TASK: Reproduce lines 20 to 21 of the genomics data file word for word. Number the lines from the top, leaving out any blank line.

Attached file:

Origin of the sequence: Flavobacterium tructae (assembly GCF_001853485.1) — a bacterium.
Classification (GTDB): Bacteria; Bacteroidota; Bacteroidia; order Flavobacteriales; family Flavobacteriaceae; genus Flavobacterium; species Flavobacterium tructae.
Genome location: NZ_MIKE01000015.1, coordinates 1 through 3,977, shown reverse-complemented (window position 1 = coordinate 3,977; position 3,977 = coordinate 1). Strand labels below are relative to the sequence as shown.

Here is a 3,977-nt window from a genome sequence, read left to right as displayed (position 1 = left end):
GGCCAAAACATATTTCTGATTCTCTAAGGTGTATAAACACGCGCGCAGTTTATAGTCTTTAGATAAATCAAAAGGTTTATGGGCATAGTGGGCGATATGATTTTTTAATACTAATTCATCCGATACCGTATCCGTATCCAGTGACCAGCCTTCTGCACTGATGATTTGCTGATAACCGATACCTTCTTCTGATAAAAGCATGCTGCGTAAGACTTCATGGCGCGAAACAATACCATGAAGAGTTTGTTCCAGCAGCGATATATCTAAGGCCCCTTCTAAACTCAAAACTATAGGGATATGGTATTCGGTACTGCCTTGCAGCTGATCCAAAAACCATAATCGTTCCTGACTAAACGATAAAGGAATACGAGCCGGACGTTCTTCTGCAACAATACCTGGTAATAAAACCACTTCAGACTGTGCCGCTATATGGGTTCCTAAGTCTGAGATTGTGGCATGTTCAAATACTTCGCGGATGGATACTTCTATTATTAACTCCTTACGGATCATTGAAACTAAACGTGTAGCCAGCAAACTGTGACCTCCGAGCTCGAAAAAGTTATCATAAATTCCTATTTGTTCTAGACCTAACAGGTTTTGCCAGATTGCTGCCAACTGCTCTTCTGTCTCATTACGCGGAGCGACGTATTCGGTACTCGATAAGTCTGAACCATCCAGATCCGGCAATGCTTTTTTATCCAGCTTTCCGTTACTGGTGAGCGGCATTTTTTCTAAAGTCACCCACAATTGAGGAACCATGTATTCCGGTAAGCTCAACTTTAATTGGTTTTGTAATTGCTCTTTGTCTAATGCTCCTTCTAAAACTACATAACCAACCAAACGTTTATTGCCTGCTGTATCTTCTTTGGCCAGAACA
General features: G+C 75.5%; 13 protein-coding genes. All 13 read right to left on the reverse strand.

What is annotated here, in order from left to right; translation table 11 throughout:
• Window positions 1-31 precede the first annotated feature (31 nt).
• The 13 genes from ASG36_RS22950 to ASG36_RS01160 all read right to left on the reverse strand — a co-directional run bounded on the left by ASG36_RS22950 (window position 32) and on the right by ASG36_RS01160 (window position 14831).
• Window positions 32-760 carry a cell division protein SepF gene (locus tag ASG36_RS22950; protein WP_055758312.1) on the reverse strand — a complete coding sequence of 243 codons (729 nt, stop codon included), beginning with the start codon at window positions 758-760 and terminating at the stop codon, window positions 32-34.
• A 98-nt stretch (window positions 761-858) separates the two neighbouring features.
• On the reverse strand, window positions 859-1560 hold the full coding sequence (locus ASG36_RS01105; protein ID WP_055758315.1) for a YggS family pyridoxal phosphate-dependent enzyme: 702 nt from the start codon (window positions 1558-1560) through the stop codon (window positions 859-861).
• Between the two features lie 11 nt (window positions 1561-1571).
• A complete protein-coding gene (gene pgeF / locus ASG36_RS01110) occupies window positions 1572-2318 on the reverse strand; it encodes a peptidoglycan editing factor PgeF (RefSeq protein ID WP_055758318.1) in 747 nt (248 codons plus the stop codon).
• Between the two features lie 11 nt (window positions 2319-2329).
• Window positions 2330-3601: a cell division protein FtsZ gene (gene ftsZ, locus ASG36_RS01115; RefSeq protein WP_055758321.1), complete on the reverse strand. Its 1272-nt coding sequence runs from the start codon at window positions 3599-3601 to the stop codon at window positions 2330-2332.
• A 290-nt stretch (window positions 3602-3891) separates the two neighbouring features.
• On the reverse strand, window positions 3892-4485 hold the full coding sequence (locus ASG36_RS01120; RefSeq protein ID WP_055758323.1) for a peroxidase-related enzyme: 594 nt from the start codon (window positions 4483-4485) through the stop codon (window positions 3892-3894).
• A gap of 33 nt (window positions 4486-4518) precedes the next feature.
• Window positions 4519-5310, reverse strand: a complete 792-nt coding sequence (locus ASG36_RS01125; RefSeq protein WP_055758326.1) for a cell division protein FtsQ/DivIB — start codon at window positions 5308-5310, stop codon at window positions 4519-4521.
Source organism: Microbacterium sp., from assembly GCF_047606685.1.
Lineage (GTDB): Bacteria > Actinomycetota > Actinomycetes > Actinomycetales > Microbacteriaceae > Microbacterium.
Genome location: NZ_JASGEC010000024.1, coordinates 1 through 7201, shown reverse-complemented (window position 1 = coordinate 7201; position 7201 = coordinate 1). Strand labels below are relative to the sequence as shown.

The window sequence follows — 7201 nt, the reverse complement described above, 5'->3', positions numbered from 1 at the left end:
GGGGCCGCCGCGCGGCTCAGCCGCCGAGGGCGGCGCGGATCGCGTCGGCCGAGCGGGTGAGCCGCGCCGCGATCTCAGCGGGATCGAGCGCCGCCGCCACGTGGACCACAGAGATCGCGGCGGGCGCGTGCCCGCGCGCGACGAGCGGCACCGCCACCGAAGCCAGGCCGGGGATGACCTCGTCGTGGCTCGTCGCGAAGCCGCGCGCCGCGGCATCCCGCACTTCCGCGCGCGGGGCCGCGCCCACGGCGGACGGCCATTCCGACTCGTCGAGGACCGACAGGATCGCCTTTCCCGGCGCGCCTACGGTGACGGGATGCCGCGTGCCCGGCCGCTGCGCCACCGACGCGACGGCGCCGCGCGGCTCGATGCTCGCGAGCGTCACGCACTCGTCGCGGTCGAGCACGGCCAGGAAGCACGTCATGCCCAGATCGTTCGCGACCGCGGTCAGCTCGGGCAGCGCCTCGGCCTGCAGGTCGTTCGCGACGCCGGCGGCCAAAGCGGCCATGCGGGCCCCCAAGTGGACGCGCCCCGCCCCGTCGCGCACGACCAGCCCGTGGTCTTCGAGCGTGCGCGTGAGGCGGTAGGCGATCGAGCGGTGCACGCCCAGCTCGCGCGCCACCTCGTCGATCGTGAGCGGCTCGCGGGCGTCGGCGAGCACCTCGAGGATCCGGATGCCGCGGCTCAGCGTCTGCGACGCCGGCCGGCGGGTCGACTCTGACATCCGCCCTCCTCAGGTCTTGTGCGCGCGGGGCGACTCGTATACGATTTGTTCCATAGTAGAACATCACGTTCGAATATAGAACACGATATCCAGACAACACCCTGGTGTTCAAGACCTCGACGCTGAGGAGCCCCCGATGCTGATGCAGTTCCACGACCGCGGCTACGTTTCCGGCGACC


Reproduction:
• Window positions 4519-5310, reverse strand: a complete 792-nt coding sequence (locus ASG36_RS01125; RefSeq protein WP_055758326.1) for a cell division protein FtsQ/DivIB — start codon at window positions 5308-5310, stop codon at window positions 4519-4521.
Source organism: Microbacterium sp., from assembly GCF_047606685.1.